Space. There is so much out there that we still know absolutely nothing about. That, however, isn’t stopping us from digging deeper in an effort to learn more.
One of the tools we humans have been using of late to learn more about the goings-on in outer space is something called the Australian Square Kilometre Array Pathﬁnder (AKSAP).
The ASKAP telescope has the incredible capability of mapping about three million galaxies in just 300 hours. In the past, this would have taken up to 10 years to accomplsih.
Basically, as Bärbel Koribalski, a galactic astronomer at Western Sydney University in Australia told Live Science, they’re looking for “whatever is weird, whatever is new, and whatever looks like nothing else.”
Mission accomplished because these scientists keep finding strange rings, or odd radio circles (ORCs). These ORCs are located several billion light-years away and potentially as big as a few million light-years in diameter.
The rings, until recently, had never before been seen by astronomers so there was no explanation for what they were or why they were there.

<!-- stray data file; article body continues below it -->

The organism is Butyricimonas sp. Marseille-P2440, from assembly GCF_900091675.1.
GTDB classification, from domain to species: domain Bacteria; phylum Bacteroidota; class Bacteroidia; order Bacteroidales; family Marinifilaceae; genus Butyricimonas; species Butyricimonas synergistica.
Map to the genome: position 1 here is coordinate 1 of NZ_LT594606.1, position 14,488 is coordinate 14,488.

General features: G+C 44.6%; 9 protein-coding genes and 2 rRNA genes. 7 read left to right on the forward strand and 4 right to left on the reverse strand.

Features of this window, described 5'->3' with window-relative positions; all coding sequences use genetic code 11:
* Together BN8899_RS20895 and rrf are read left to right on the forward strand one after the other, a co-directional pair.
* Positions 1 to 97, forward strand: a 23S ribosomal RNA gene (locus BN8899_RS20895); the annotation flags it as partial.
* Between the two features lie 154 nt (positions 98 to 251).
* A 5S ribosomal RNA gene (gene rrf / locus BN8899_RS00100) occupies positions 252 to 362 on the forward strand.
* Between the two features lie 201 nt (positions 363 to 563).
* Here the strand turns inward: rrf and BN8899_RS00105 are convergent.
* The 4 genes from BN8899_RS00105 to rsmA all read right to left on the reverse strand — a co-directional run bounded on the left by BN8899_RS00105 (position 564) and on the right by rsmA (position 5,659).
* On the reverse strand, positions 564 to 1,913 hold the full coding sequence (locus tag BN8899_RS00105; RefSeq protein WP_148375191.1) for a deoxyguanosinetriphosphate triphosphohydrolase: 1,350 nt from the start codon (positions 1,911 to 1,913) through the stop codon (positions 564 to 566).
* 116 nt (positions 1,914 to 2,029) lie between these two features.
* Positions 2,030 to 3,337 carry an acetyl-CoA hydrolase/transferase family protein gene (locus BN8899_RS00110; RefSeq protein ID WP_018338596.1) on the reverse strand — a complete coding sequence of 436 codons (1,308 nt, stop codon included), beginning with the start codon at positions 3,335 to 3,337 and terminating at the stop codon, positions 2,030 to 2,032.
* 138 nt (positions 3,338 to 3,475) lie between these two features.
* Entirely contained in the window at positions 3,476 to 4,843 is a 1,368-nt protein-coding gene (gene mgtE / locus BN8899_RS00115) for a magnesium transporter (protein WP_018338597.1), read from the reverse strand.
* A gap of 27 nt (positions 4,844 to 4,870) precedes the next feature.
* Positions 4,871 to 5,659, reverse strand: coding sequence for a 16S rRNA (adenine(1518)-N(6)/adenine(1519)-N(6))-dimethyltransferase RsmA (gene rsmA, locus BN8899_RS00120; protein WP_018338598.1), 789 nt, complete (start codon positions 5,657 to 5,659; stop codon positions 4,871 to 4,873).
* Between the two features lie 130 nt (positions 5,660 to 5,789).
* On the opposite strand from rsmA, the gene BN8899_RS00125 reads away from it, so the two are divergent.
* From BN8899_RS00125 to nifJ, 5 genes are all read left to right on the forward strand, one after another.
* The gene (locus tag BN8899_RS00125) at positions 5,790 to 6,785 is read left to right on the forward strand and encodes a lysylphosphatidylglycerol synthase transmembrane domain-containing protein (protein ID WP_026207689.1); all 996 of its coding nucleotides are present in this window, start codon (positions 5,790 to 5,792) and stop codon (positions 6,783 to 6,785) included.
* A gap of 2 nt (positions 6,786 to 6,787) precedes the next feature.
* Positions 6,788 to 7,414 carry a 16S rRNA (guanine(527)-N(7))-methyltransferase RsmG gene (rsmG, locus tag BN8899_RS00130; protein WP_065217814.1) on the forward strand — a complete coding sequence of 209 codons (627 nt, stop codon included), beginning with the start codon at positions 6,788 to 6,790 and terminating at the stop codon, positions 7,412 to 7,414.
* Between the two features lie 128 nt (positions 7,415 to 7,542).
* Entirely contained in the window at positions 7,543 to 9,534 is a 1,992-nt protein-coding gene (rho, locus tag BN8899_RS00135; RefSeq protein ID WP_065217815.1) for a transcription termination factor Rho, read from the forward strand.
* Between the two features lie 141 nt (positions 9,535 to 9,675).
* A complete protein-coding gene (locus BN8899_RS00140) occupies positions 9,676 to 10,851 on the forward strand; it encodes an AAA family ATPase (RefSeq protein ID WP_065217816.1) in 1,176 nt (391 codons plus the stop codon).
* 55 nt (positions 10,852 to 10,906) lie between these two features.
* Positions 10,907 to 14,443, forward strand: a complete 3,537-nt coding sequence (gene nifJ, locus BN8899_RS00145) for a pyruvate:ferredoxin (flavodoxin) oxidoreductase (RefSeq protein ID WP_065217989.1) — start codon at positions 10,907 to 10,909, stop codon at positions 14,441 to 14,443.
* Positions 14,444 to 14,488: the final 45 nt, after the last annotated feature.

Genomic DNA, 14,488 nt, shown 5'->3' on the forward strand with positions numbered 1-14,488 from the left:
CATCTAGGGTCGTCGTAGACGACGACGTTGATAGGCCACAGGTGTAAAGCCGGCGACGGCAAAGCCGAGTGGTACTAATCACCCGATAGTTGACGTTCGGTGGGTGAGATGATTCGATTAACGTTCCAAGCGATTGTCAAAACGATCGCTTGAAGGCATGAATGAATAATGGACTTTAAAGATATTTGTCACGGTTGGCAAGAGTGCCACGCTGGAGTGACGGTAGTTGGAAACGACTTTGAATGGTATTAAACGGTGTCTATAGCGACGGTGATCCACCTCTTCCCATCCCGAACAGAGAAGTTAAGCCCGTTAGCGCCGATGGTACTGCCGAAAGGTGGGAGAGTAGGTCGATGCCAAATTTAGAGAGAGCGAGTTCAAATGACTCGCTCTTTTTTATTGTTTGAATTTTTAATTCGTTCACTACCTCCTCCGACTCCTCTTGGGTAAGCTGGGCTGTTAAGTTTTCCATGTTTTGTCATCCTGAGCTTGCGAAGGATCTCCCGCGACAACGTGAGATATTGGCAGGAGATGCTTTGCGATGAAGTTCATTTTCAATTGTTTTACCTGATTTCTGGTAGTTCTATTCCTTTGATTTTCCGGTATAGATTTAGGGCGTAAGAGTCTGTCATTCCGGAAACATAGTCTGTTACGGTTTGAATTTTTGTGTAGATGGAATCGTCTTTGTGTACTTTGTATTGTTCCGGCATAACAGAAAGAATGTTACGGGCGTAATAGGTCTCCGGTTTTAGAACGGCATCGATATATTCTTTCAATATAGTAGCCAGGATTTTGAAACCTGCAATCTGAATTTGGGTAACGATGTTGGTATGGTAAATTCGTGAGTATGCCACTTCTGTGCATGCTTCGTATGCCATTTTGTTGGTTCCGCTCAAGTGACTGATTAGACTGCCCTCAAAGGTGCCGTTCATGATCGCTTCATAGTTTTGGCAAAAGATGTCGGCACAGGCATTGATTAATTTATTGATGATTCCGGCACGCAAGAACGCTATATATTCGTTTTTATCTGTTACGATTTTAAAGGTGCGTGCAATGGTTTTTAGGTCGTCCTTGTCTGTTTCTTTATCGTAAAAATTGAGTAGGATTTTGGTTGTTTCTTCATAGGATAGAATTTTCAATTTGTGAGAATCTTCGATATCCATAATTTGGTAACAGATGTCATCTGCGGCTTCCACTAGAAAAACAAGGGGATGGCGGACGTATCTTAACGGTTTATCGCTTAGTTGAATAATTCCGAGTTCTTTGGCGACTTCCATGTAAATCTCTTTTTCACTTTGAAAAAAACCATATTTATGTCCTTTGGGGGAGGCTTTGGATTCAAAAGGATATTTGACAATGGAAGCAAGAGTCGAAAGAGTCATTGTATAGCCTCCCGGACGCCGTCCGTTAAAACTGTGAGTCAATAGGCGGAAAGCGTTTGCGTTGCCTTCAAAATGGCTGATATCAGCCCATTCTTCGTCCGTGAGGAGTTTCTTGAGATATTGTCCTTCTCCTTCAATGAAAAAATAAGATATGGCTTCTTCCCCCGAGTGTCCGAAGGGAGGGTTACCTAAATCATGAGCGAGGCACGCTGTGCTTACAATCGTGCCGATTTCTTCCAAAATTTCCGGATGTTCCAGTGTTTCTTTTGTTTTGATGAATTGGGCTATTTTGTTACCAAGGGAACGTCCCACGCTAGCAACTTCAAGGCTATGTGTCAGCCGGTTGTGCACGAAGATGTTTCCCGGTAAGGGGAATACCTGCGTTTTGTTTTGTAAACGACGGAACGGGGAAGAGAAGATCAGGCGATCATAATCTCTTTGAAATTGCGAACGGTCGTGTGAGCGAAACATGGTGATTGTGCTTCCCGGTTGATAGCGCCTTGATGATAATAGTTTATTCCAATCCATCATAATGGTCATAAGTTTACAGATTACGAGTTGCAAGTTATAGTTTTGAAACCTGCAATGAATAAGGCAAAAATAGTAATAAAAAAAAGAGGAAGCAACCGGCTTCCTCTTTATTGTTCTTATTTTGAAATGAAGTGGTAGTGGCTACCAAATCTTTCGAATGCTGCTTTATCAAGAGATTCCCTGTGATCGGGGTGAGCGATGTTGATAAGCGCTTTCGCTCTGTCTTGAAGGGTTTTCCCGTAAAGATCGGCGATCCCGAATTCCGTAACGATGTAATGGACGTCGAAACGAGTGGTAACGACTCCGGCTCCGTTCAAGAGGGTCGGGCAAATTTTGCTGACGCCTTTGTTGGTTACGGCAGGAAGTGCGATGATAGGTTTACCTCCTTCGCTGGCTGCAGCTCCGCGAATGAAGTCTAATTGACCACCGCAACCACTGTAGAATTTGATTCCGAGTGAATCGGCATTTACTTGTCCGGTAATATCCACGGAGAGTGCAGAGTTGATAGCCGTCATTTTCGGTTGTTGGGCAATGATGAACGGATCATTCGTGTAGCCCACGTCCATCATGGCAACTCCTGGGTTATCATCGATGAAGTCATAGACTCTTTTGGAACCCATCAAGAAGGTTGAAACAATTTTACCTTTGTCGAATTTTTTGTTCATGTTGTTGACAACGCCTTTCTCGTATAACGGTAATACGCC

In a paper published last year, 11 possible explanations were put forth, including imaging glitches, Einstein rings (warps in space-time), or a new type of remnant from a supernova explosion.
Then, on April 27th, researchers revealed that they had found another ORC, and had thinned down their list of possible explanations to three.
The first is that perhaps there are additional galaxies forming a cluster near the object and bending bright material into a ring-like structure. These might simply be too faint to be picked up by current telescopes.
Another possibility is that the central supermassive black hole of these galaxies is consuming gas and dust, producing humongous, cone-shape jets of particles and energy. Astronomers have often spotted such phenomena in the universe, though generally the jets align in such a way with Earth that observatories see them as moving out of the sides of the galaxy.
Perhaps in the case of the ORCs, the jets are simply pointing directly towards our planet, Koribalski suggested, so that we are in essence looking down the barrel of a long tube, creating a circular, two-dimensional image around a central galaxy.
In other words, they still really have no idea what these rings actually are, but if Koribalski gets her wish, it will “be something completely new” because that would be “more exciting.”
Harish Vedantham, an astronomer at the Netherlands Institute for Radio Astronomy, serves as a bit of a spoil sport because he believes the ORCs are a manifestation of a well-known phenomenon, repeating the well-worn belief in science circles, “The simplest answer is almost always correct.”
“You become a detective. You look at all the clues and weigh them up against each other,” she said. “Sometimes the universe just comes up with weird and wonderful shapes.”
Indeed it does, and often with little or no explanation.